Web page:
The story begins with the mysterious sightings of grizzly bears in Washington's Cascade Mountains, the slowly mounting evidence that a small population of grizzlies may be trying to re-establish itself there, and the efforts - some almost desperate - of Fish and Game wildlife managers to sweep it all under the rug, despite the presence of some undeniable evidence. With the Bush Administration's removal of the grizzly from the protection of the Endangered Species Act (citing it as a waste of tax dollars), the fight begins, following U.S. Fish and Wildlife Service officials who were unlucky enough to be given the job of challenging that removal and standing up for the rights of an animal that is feared and hated by so many.

At a public meeting, one of these hapless officials was confronted by an elderly woman. "So you're one of those bastards in favor of grizzly bears," she said. She railed and cursed at him for a few minutes, telling him that he would be responsible for the death of her grandchildren, and then she spit on him....and that was only the beginning of the meeting! By evening's end, he had received NINE death threats, including a man who swore that he would be waiting outside the building with a gun at the end of the gathering, a threat that was fortunately only a bluff.

As the meetings went on, so did the opposition. Fear caused by misconception ruled the hearts and minds of the public, who proclaimed the grizzly to be nothing more than a murderous killer and that if there were any in the Cascades, they should be hunted down and destroyed. It's telling that most of these ideas came from people who did not live in bear country and whose ideas were fueled by Hollywood theatrics, whereas the biggest support came from those who did live in bear country and who did not consider the grizzly something to be feared. Finally, a nationwide poll showed that 97% of the country favored restoring grizzly populations. Unfortunately, America is no longer a country in which the people have a voice, so the government and wildlife officials persisted in brushing aside the issue. Jon Almack, a state wildlife manager, says that he personally observed a "strategy within the Washington Department of Fish and Wildlife to deny, discount, and dismiss the evidence about Cascades grizzlies." Wildlife managers know that if they continue to deny even the most irrefutable of evidence that they can delay grizzly recovery for as long as possible, maybe even until there is no longer a species left to recover. The Interagency Grizzly Bear Committee now estimates that it could take as long as two hundred years to restore grizzlies to the Cascades.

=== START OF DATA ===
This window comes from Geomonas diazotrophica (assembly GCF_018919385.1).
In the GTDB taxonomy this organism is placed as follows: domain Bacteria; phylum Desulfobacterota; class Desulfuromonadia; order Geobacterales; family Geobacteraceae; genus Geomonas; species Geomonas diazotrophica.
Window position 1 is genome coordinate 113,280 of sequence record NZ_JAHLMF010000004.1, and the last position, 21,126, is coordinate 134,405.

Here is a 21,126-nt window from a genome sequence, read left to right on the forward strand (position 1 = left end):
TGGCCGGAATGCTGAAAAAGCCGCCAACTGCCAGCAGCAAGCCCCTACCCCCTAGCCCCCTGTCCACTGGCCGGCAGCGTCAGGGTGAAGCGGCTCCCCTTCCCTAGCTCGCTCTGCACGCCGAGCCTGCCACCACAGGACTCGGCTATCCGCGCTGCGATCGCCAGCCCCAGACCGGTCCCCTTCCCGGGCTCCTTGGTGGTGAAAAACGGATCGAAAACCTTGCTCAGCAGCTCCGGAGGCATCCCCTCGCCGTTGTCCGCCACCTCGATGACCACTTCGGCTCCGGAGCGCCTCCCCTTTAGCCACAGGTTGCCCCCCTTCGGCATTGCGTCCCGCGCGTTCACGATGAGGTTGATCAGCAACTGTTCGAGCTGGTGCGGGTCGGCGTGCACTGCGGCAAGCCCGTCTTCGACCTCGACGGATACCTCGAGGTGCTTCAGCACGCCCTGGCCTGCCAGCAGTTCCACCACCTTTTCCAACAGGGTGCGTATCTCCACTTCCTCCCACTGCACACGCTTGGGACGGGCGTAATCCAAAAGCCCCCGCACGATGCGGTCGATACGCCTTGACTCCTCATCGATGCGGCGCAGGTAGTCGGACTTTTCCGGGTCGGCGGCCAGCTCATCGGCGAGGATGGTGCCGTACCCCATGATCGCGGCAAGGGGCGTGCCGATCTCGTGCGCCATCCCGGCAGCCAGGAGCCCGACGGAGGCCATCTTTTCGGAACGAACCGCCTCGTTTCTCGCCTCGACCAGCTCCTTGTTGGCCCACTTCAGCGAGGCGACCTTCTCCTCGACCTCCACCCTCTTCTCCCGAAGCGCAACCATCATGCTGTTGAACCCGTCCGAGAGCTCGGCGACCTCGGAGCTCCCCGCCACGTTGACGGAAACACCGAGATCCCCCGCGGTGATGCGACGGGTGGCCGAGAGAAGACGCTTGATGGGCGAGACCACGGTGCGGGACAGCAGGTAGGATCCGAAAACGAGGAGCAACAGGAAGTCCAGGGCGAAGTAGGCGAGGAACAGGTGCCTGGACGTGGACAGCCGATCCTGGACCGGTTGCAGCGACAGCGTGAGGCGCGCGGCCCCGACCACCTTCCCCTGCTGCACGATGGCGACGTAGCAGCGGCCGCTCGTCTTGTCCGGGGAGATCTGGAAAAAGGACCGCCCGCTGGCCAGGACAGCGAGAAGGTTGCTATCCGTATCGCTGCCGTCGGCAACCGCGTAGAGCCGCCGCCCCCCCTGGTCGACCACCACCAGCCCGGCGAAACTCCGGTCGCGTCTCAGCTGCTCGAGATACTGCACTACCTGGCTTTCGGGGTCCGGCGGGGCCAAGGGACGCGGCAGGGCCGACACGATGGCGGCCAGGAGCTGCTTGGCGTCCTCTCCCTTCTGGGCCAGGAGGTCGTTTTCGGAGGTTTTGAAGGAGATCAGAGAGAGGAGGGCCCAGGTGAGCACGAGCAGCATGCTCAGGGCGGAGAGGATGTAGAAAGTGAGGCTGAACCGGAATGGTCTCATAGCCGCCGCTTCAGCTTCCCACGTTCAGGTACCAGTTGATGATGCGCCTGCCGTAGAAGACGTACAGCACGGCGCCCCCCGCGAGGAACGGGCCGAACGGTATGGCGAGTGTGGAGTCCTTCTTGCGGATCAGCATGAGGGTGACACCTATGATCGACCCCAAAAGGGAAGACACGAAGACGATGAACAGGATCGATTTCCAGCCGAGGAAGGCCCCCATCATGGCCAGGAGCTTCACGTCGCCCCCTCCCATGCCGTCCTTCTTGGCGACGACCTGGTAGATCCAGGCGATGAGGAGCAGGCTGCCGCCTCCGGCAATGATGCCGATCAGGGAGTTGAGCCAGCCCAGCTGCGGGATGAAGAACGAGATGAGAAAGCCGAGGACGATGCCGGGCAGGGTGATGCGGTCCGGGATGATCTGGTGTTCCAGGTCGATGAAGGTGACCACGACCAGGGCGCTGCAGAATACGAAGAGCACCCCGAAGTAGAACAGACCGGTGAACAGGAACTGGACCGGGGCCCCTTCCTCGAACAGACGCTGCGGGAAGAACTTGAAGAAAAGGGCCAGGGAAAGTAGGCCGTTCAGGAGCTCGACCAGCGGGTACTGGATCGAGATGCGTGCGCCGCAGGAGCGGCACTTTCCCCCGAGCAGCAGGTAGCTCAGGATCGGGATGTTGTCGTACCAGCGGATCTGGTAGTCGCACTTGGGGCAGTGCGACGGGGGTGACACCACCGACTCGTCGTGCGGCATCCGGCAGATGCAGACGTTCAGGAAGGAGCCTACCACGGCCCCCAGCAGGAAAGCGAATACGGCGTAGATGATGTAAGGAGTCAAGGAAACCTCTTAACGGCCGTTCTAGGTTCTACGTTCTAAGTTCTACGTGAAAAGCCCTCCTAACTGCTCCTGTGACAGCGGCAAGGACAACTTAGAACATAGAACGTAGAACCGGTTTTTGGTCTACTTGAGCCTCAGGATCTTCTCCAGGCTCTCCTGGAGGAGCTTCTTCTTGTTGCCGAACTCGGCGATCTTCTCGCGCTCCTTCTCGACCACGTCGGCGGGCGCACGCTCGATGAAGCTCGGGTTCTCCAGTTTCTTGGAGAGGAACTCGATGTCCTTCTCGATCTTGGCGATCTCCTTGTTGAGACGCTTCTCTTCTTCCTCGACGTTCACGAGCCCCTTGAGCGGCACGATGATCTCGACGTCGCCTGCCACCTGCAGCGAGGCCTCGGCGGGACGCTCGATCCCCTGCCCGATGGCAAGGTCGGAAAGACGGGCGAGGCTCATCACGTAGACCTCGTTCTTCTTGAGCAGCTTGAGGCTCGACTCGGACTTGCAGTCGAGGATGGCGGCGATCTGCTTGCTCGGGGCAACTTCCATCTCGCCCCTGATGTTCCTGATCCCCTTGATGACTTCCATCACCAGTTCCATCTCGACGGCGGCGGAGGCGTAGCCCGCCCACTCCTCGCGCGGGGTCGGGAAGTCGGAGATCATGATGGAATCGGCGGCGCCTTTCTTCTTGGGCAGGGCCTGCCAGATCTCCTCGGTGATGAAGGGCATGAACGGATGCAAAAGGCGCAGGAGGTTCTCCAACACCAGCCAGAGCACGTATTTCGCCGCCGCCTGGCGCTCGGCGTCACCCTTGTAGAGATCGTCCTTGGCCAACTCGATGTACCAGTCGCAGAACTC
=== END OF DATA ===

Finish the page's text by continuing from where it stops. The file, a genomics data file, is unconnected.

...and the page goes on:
This is a shocking prospect! The idea that wildlife managers, who are supposed to be for the protection of wildlife - especially endangered wildlife - would instead be stalling the issue until it's too late, is difficult to fathom but it's exactly the reason why this book would be the perfect summation to your own bear education, because it drives home just how important that education is. I've read volumes on both sides of the bear bandwagon and taking all of that information and putting it together as a whole has been a revelation! This book shows what can happen when that information doesn't come together. Bears are too complex to focus on only one side of their story; it must be taken as a whole. This is a field of study that is about to blow wide open and most people either don't know or don't care and that's precisly what leads to some of the attitudes in this book. It's partly because of those attitudes that the book was written in the first place. It's why I started this blog. The book doesn't end with much hope except to say that progress will never be made unless people are properly educated and are made to see that living with the grizzly is a blessing, not a curse. That's the goal we're working towards but it's going to be a long road getting there.

Is a Fed Bear Really a Dead Bear?

Putting the final cap on the habituation vs. food conditioning argument, here is a link to an excellent article by Dr. Lynn Rogers who manages the North American Bear Center in Minnesota, home of the Lily the Black Bear den cam. Some of Lynn's ideas in this article are not very popular with wildlife managers and that's one of the things I like the most about it. It's going to be hard - maybe even impossible - to win people over to this way of thinking, but it's still a battle worth fighting.